Security Forces in Kashmir Charged With Rights Abuses
By Riyaz Masroor for The BBC
The authorities in Indian-administered Kashmir have launched more than 400 cases of alleged human rights abuses against security forces personnel. The region’s minister for internal security released the figures in the Jammu and Kashmir legislative assembly.
Kashmiri officials want to revoke the Armed Forces Special Powers Act, which prevents prosecution of security staff. There has been a rebellion against Indian rule in divided Kashmir, which is also claimed by Pakistan.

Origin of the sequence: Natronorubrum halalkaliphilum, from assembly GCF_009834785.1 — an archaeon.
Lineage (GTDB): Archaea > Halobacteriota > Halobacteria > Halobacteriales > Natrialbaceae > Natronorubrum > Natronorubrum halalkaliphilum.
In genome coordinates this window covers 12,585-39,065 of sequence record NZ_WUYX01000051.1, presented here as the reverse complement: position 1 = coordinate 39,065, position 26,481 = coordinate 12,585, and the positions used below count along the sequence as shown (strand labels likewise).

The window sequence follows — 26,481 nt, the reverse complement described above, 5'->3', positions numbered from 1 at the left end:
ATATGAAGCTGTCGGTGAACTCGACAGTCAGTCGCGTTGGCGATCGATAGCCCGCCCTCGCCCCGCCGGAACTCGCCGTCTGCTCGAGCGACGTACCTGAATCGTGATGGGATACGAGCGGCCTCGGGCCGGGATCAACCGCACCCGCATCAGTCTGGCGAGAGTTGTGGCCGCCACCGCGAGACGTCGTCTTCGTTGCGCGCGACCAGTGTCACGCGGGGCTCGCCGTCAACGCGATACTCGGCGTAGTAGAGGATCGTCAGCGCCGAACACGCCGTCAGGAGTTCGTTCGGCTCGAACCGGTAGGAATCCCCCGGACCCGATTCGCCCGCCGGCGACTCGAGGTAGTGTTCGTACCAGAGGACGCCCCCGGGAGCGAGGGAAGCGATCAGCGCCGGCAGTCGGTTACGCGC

Thousands of people have been killed in the region since the rebellion began in 1989, though violence has dropped off recently. India’s defence ministry has resisted moves to revoke the Armed Forces Special Powers Act (AFSPA).
According to the state government of Indian-administered Kashmir, 444 soldiers, police and security officials have been charged in the past three years.
Nearly 300 cases have been seen in local courts, the government said on Monday in a written response to the Jammu and Kashmir assembly. Human rights activists say the Indian authorities are forcing the Kashmir government to move slowly on these cases.
Kashmiri officials have been pleading with Delhi to scrap the AFSPA so they can proceed with prosecuting security officials against whom cases are pending.
But army officials say it is needed to prevent militant groups based in Pakistan from focusing their resources on Kashmir.